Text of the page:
Using Your Tax Blog for Recruitment and Retention

Grow your practice, Practice Management Blogging

The blog has been a staple of the internet ecosphere for 20 years, and during that time, it has evolved and matured – just like our practices. In your social marketing activities to position yourself as a subject matter expert, and find and secure new staff, are you blogging?

Show Your Expertise

A blog is just one of the tools available in the social media arena that can be used to gain visibility in the profession. From another perspective, it has attributes that make it unique in the social media space. It is self-published, so you have full control over the content, and because you control the length and style, you can write a blog post for your purpose. How about providing more detail if you choose to demonstrate your expertise, or lightly touching on a subject if you want the reader to follow you to another blog post? A blog post is more than a sound bite or a “thumbs up” because it can provide deeper insight into you and your firm.

After the blog post is written, it can be packaged and repackaged for various purposes. For example, the full-length version can be an anchor to your website’s page, demonstrating expertise in an area. A shorter version, or short introductory paragraph to the topic, may sit nicely on another topic/page of your website. If the topic of your post happens to be the “topic of the day” on a Twitter, Facebook or other social media platform, you can chime into the discussion and link to your full-length post. Many times, a topic will have solid content, but becomes dated. The blog post can be updated in less time and with less energy than the original, which now gives you staying power with the topic. You may become the recognized expert for multiple years by updating solid topics.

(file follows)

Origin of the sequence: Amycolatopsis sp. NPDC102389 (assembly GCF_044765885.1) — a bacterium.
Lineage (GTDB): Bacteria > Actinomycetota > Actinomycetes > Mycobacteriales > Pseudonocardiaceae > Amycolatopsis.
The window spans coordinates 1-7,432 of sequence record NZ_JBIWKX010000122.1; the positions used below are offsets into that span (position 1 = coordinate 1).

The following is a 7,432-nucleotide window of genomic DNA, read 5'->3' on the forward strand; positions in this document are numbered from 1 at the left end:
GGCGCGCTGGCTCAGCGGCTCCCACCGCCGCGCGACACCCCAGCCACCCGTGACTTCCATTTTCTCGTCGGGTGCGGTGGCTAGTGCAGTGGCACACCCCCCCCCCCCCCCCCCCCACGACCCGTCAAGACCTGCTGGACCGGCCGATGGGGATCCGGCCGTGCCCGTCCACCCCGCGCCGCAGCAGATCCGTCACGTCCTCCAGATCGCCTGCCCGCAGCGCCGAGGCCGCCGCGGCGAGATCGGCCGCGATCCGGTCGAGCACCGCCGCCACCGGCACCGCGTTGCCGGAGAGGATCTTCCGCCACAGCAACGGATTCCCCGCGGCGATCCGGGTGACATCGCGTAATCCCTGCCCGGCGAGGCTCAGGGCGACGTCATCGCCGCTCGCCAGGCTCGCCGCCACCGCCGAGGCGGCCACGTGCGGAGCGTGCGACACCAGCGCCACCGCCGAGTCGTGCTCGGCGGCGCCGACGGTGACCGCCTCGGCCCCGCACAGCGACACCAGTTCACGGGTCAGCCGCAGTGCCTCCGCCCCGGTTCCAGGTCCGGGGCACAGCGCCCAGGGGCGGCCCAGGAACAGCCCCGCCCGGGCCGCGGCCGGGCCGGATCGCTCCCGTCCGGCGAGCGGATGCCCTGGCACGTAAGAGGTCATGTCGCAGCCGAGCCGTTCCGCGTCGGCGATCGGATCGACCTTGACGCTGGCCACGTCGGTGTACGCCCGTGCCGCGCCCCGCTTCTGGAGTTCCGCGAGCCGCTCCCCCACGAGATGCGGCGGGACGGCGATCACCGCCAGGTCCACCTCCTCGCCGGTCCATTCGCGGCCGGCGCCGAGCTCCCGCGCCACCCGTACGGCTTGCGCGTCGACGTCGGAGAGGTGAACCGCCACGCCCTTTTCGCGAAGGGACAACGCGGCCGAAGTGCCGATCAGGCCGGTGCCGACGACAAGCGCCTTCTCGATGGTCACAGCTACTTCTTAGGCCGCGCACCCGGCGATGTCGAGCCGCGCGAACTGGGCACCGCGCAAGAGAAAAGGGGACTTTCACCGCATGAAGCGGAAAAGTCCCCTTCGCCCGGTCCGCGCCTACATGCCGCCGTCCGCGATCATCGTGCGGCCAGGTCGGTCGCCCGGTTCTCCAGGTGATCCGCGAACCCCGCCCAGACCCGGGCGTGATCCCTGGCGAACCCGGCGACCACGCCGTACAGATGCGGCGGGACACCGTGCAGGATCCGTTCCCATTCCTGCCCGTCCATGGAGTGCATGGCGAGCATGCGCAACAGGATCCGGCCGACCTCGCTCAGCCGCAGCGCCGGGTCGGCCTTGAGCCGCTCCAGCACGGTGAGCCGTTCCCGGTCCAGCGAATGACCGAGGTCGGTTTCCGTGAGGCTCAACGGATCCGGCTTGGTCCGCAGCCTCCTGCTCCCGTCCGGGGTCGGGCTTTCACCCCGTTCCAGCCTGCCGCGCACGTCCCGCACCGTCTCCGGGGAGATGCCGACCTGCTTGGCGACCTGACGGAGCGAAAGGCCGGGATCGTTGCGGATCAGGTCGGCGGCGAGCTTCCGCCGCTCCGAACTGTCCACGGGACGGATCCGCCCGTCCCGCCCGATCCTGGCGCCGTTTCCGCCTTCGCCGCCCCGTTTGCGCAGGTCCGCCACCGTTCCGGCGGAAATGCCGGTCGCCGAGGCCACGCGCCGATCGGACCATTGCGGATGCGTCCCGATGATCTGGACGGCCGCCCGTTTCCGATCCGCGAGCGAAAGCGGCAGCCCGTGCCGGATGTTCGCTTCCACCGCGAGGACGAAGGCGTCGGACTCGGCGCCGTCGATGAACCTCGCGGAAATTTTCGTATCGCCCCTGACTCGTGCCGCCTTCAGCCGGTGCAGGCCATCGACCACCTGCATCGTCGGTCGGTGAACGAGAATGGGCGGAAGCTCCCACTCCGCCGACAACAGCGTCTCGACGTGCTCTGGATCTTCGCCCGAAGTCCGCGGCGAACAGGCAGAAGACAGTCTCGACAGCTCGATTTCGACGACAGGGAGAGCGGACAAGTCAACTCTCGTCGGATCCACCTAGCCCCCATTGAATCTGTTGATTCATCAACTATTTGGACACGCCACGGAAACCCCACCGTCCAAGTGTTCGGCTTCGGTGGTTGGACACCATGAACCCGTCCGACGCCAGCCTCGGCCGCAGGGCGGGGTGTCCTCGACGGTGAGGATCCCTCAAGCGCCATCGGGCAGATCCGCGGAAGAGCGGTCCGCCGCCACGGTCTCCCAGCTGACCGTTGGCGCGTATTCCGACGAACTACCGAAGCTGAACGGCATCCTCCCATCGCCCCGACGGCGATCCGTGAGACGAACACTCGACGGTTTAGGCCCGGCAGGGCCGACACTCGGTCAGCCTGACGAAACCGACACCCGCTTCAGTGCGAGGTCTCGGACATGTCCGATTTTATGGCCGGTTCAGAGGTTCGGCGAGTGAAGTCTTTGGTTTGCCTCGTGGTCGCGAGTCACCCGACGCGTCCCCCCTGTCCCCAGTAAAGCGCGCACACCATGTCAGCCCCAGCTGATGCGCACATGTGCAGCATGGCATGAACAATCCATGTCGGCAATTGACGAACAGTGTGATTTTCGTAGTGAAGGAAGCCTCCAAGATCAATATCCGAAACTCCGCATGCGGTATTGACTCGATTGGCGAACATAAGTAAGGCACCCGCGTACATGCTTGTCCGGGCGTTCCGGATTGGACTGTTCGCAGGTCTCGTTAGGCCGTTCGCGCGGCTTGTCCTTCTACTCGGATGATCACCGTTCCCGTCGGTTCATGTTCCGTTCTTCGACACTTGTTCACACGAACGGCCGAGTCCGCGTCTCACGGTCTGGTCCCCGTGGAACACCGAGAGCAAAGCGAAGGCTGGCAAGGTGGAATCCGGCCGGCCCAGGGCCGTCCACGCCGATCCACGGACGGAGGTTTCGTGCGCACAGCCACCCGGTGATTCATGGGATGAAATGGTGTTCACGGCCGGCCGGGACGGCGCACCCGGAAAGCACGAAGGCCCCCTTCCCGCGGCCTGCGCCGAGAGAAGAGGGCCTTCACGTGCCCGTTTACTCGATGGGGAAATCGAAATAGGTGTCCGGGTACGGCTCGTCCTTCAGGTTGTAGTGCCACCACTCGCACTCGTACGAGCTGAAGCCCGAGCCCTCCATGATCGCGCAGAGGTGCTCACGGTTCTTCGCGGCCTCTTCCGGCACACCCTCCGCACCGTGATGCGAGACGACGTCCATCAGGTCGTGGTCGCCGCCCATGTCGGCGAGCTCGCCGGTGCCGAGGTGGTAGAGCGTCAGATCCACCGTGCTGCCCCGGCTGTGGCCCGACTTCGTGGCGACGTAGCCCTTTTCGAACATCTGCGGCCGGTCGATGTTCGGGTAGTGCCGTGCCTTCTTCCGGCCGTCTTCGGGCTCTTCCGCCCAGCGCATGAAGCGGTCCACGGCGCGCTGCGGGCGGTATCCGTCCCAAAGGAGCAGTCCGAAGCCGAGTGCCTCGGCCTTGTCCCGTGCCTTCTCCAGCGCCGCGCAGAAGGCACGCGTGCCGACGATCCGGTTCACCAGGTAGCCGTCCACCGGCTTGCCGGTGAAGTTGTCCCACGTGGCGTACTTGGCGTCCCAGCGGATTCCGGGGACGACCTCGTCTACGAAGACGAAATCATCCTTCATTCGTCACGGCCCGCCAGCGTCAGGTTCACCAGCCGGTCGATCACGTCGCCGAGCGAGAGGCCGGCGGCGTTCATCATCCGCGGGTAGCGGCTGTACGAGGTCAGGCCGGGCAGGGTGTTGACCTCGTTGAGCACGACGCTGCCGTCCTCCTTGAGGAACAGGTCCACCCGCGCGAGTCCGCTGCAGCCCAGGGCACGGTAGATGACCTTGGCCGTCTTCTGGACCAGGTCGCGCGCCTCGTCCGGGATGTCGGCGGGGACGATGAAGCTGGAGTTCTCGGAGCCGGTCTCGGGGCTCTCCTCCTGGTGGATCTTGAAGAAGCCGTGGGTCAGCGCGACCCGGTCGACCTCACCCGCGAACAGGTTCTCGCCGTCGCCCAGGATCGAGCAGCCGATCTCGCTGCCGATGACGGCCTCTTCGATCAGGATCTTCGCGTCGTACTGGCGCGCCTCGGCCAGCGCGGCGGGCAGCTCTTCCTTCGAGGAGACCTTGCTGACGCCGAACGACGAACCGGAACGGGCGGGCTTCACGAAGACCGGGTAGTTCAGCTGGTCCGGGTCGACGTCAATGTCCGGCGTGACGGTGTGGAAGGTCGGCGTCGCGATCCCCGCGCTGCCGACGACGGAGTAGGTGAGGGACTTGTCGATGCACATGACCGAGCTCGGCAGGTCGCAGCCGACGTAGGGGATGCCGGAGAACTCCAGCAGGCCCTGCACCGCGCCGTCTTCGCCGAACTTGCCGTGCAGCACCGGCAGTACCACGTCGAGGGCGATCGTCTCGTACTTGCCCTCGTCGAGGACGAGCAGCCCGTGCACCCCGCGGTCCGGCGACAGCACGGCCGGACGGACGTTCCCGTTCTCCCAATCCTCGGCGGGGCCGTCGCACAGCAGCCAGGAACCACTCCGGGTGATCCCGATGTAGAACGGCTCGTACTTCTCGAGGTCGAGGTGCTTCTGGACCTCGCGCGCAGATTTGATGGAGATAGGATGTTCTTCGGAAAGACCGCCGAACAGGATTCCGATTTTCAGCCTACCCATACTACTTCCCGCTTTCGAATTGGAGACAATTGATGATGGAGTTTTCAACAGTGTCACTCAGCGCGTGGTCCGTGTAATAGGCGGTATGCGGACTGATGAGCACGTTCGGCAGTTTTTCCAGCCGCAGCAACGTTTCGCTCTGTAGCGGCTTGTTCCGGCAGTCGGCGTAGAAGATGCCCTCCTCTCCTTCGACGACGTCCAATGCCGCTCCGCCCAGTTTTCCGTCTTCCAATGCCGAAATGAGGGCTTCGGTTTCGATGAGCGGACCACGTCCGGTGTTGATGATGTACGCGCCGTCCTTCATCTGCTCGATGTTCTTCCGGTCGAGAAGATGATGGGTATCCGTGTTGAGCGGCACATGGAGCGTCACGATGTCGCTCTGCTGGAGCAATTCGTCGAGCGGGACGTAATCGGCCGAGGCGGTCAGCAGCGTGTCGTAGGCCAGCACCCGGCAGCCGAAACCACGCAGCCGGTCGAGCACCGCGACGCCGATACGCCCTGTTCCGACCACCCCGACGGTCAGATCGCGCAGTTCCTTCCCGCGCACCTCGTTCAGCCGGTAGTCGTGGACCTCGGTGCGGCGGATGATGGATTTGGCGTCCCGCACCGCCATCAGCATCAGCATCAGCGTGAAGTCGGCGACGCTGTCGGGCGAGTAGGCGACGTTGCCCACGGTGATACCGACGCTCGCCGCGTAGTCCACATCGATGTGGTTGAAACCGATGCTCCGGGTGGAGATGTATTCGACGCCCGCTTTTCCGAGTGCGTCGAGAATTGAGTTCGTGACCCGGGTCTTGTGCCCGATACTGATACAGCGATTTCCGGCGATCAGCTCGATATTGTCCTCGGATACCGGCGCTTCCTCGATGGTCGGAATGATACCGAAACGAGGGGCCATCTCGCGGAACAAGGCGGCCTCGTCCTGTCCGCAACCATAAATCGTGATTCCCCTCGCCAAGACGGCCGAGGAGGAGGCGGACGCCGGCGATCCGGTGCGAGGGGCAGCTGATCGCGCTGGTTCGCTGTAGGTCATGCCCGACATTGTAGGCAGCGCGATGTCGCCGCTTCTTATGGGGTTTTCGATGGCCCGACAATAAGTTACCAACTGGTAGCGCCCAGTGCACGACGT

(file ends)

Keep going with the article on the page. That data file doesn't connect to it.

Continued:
Recruiting Staff

Blogging is a key to recruiting entry-level professionals, such as recent college graduates, middle managers and those with partner-level potential. With your website and blog, are you able to support statements made in your recruiting materials? This is the key to uniform and consistent messaging.

In the typical recruiting scenario, there will be a callout to the profile of the candidate being sought, with a reference at some stage of the recruitment to the firm. This will lead to the firm’s website. Content on the website, and more specifically in the blog, will provide validation for the recruitment. For example, if your firm is seeking a candidate to work in the tax credits area, the website and the blog should be able to provide validation. If there is no blogging about tax credits, then the firm is not demonstrating its expertise in this niche.

Keeping Your Staff

There are some key differences between recruitment and retention. While recruitment is a one-time activity for a candidate, retention is the ongoing process. What will it take to keep your best people? How about asking them to blog! Blogging can provide a team project for the firm, leading to long-term bonding among employees. Every blog post can be credited to the primary author. This instills pride and recognition to the employee, as well as the firm.

As a new hire, there will be a period of time to gain some level of expertise in the specific field. After that initial threshold has been reached, the new hire can be asked to participate in gathering data for a blog post and offer topics for future posts. This will make the new hire vested in the firm and a part of the team.

As a middle manager, responsibilities can extend to writing blog posts on selected topics. The firm looks stronger because a “second tier” of personnel is demonstrating industry expertise. A great deal of pride comes with this. Within the firm, some healthy rivalry can develop with the exposure that comes from authoring.

A partner-level person should strive to have areas of expertise to blog about. In a firm with specialties, at least one partner should be able to blog about each specialty. Depending on firm size, more than one partner may be blogging, too. This is very impressive to see.

Take some time away from “thumbs up” engaging on other people’s comments and posts. Start, or restart, blogging so people get to know you better. Let your expertise shine!

Editor’s note: Find more on this topic in the ProConnect Tax Pro Center article “Lessons from Millennials: How to Use Content to Grow Your Practice.”

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